The biggest problem with the winches were too slow to drop the anchor, too noisy, the clutch would slip and too slow to retrieve. Not with Savwinch …
I RECENTLY went to dinner with a group of friends and had the opportunity to meet Nick Savva from Savwinch.
While at dinner I mentioned I had just placed an order with Stessl for a new 6.1m side console, which started the conversation about electric anchor winches. I said I had bought winches previously and had not found one that suited my style of fishing.
I used one on a 38’ Mustang that kept slipping in swells and the one on my Cruise Craft was too slow to use in deep water. Another time I had dealt with an electric anchor winch was on a 60’ Riviera where the sheer weight of the anchor and chain meant it was too heavy to lift by hand.
On one occasion we accidently let out all the chain and the only thing that stopped 100m of chain falling to the bottom was about 4m of rope. The anchor winch would only winch chain links, so it took a lot of muscle power to finally fit the chain back into the winch.
I quite liked Nick because he seemed very interested in all my hard-luck stories and he had been fairly quiet until I said I was not interested in buying an anchor winch. While I was expecting a barrage of features and benefits about his Savwinch, Nick instead asked me why an electronic anchor winch wouldn’t suit my boat. I said the biggest problem was the winches were too slow to drop the anchor and I would have to motor 200m upstream to try to anchor somewhere near the right spot when in 80m of water. I also said they were noisy, the clutch would slip and they were too slow to retrieve.
The time an electric anchor winch would suit me was if I wanted to use it in shallow water up to 10m. I was just happy to use my ball float to lift the anchor off the bottom, though my deckie never seemed to be excited to pull in the 150m of rope. Nick then said: “Let me tell you a bit about my Savwinch.”
Nick is a fisherman and understands all the problems associated with anchor winches very well, so that is why he set about designing a system that would revolutionise anchor winches. Well I listened to Nick for the rest of the evening and I must admit I was really impressed to the point where a few days later I called Nick and placed an order for a new Savwinch.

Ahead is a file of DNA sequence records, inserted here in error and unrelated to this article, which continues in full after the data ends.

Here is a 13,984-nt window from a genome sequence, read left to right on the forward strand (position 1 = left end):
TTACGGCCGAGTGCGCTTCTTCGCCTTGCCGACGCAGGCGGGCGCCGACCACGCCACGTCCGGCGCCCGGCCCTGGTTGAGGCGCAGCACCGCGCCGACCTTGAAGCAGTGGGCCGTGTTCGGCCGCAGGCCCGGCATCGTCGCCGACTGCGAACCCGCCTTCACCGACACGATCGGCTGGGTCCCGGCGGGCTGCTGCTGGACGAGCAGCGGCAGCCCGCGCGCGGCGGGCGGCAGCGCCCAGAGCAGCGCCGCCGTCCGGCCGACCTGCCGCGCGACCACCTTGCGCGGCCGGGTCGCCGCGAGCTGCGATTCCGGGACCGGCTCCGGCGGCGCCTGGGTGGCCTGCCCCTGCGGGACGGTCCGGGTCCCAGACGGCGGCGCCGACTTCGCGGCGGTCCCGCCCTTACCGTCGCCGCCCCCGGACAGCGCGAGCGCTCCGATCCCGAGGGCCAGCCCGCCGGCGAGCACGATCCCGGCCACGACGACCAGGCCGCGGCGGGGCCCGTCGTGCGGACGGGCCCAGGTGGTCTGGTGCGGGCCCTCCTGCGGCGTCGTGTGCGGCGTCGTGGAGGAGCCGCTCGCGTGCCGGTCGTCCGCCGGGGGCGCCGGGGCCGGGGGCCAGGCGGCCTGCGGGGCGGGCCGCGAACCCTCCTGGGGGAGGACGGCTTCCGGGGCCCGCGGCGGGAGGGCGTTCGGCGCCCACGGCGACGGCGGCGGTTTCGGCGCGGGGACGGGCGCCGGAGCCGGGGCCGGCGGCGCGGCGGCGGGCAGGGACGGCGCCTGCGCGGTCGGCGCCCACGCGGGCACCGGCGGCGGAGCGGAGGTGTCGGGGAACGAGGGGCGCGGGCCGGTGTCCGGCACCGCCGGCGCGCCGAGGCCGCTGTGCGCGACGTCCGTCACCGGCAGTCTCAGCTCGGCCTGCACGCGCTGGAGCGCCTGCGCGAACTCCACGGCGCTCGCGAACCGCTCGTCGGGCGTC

I received my boat about four weeks prior to writing this article, and even though my Savwinch was installed and ready to go, I hadn’t used it until a very recent trip. I was sitting in 65m of rather sloppy water. The wind had increased to almost 20 knots and the swell was about 1m, which made it difficult to fish with soft plastics.
It was at this point I realised how good my Savwinch really was. With the push of a button my anchor dropped to the bottom as fast as if I had thrown it over the side, except there were no knots in the rope. The first 8m of chain was a bit noisy but then nothing. This winch was unbelievably quiet.
I reversed the boat to let out a bit more line and set the anchor. If this was electronic free fall in action, I was completely sold. I’d actually say I was excited at this point.
We had been fishing for about 30 minutes when I realised I had not tied the anchor rope off to the cleat. Even though the wind and swell put a lot of strain on the winch, it didn’t slip, groan or make any noise at all. I decided to retrieve the anchor and believe it or not, the anchor came up very quickly and quietly until the last few metres of chain let me know we had almost reached the top.
I was a bit concerned that the anchor might bash against the front of the boat in the rough weather but it slipped onto the bowsprit perfectly thanks to a large swivel that stops the rope from twisting or knotting. If I was excited before, I was really excited now.
Finally, I had seen a perfect anchor winch in action. Everything Nick had told me was true.
Savwinch offers a wide range of winches from a small 550W model to suit little tinnies as small as 3m through to a 5000W model for boats up to 25m in length. I had decided to buy the 1500W model because I wanted a bigger drum that would hold more rope.
Speaking of the rope; a host of options are available from three-strand nylon to double braid and Dyneema. A 4mm Dyneema braid has a breaking strain of two tonnes. My rope consisted of 100m of nylon tied to about 20m of normal rope before being attached to 10m of chain. I placed the rope on the end of the nylon in case I encountered any sharp rocks or reef because the rope would give me a bit more abrasion resistance. I could use Dyneema if I wanted to add more length, but I really doubt if I would anchor in much more than 80m of water and the Dyneema is more expensive. All the rope and chain rolls onto a drum in a similar fashion to an overhead reel, so capstan winches may be a thing of the past.
Even though I selected the 1500W Savwinch, there was more than enough room to fit the unit into the existing anchor well. However I did need to brace the inner mounting wall to cater for the mounting bolts. The Savwinch comes with everything you need. The instructions are easy to understand and the whole system is fairly simple to install. I admit I have been totally converted.
Savwinch is looking for Boat Builders & Dealerships. All other enquiries welcome. Contact Savwinch on 0402 234 839 or (03) 8361 8841.
Frank ‘Franko’ Ooestrenbroek